USC School of Architecture
suckerPUNCH: Describe your project.
Tiffany CHENG: The aim of my 2012 final undergraduate project was to develop a colony of low-tech robots that can sustainably reconstruct and reincarnate space using existing materials. By collecting, melting, and mixing scraps and parts of decimate structures, these robots transform existing materials into new hybrid composites, reallocating otherwise unusable matter into inhabitable spaces.
I primarily focused my research on additive manufacturing technologies such as 3-D printing, as well as subtractive milling techniques, to design two species of robots that work cooperatively in repurposing abandoned and decaying buildings. Robot Species_A analyzes an existing building to determine areas that are structurally insignificant and that can be demolished for reuse. Robot Species_B (physically built and prototyped) uses the materials gathered and ground up by Robot Species_A to not only augment the building’s existing structure, but to also transform the aesthetic.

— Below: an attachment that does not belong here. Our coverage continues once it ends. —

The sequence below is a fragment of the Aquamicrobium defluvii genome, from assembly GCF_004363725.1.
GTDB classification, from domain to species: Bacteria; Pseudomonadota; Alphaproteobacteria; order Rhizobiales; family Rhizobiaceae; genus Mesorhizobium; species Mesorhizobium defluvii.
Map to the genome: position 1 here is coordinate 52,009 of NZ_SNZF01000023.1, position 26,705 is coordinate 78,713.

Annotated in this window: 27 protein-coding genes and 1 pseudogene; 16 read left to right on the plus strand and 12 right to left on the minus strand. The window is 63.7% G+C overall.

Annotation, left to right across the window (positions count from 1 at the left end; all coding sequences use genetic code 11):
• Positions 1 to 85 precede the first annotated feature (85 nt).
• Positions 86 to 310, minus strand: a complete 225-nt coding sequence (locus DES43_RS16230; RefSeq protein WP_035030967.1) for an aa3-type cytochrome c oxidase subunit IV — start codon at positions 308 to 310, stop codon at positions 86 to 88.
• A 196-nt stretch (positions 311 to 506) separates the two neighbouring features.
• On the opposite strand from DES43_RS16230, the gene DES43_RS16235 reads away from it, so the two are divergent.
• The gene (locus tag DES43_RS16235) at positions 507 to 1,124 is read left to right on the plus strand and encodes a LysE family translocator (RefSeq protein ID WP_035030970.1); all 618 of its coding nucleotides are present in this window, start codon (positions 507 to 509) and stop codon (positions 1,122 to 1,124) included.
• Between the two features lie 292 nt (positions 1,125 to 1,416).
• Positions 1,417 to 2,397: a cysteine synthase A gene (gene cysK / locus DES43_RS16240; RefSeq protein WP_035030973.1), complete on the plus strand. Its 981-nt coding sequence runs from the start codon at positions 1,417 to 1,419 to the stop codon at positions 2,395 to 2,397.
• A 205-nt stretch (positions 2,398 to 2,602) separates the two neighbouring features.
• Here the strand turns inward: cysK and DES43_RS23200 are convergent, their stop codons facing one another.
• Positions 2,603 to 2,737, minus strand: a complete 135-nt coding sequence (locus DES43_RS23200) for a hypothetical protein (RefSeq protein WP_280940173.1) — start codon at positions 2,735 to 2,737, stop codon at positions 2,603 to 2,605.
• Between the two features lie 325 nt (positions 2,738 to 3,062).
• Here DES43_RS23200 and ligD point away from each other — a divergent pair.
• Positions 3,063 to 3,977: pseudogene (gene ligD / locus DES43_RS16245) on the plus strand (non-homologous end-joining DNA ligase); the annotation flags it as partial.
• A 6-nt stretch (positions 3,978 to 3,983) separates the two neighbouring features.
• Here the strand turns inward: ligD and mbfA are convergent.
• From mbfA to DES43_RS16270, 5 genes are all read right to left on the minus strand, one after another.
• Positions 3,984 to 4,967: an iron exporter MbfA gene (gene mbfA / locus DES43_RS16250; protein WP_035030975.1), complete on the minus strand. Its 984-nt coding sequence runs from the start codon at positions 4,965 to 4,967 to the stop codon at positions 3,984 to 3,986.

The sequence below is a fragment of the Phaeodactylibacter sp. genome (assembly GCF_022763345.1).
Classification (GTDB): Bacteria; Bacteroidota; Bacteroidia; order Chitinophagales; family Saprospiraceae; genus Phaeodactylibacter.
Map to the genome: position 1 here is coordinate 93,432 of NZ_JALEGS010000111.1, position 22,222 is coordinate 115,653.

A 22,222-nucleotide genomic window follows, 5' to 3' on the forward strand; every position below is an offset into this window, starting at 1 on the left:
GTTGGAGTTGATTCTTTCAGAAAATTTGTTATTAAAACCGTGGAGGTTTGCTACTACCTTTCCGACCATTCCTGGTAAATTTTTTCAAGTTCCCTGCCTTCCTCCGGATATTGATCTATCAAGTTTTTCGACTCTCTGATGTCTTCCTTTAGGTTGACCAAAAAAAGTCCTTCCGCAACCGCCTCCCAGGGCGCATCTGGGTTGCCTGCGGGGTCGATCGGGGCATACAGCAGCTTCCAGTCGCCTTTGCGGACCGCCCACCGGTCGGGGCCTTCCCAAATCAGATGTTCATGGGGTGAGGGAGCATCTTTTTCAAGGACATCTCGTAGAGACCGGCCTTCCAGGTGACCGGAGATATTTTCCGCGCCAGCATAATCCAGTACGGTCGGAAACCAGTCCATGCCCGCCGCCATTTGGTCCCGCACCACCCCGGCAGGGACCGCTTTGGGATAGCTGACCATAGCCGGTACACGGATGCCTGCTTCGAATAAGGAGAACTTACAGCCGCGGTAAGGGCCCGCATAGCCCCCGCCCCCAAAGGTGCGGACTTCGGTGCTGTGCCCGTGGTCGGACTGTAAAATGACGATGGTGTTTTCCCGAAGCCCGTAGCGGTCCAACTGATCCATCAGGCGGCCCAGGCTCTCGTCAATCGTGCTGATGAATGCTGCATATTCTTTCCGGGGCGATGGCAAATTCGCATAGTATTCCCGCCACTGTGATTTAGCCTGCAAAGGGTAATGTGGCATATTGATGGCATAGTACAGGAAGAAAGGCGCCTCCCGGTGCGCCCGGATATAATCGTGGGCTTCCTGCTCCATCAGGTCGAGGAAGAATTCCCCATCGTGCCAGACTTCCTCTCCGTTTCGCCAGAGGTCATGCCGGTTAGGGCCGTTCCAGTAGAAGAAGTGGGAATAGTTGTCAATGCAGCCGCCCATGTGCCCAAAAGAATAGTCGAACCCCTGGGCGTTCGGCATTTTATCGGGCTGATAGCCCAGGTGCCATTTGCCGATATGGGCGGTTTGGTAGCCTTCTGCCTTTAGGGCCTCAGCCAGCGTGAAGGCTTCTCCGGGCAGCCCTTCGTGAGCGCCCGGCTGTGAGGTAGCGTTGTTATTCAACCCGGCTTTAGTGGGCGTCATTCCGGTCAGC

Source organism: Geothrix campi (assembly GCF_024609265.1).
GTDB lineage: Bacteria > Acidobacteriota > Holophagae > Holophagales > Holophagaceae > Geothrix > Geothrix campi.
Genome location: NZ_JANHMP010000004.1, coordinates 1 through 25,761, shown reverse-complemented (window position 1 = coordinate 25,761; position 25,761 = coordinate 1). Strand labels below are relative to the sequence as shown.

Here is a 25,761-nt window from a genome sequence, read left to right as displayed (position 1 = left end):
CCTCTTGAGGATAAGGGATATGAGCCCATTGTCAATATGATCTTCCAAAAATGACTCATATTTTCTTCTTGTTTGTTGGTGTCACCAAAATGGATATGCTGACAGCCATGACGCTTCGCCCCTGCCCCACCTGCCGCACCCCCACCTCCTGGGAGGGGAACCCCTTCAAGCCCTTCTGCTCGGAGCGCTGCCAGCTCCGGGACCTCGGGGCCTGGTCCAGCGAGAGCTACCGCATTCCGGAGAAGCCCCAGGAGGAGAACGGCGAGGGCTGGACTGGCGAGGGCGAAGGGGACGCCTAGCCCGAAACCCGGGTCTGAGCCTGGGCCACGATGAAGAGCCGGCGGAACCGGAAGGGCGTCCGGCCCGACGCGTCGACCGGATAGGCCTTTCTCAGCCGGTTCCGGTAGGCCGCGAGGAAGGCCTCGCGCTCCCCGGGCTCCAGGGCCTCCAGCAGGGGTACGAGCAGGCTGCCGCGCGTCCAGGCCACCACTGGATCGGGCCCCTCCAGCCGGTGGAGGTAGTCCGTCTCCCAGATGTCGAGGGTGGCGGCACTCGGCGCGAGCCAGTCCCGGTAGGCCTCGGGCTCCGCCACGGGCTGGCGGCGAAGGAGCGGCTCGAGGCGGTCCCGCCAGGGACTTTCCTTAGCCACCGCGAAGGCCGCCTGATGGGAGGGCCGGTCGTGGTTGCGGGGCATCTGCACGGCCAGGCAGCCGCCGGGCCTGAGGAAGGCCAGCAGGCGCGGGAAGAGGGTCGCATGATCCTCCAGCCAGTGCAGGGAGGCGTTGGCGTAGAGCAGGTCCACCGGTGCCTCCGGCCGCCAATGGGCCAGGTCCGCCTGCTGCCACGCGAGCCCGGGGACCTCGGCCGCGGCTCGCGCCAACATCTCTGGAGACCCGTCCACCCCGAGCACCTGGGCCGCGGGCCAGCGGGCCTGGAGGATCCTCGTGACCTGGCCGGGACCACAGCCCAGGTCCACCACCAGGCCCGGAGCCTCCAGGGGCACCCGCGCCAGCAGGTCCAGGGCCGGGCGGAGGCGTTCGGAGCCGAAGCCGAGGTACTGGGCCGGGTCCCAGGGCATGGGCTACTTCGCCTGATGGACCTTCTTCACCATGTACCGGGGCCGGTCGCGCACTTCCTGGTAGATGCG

Programmed with emergent and evolutionary behavior, my robots have the ability to communicate and coordinate with each other as a multi-agent system. The result, digitally simulated with Processing, is a generative system that uses as many low-tech robots as needed to generate a building of any scale.
sP: What or who influenced this project?
TC: Roland Snooks, Andrew Atwood, and Softkill Design.
sP: What were you reading/listening to/watching while developing this project?
TC: Reading J. G. Ballard and Manuel De Landa; listening to Emancipator, Wax Tailor, Bajofondo, and PANTyRAiD; watching Blade Runner and Saturday Night Live digital shorts.
sP: Whose work is currently on your radar?
TC: Neri Oxman, Gramazio & Kohler, and Biothing.
Additional credits and links:
Thanks to advisor Kris Mun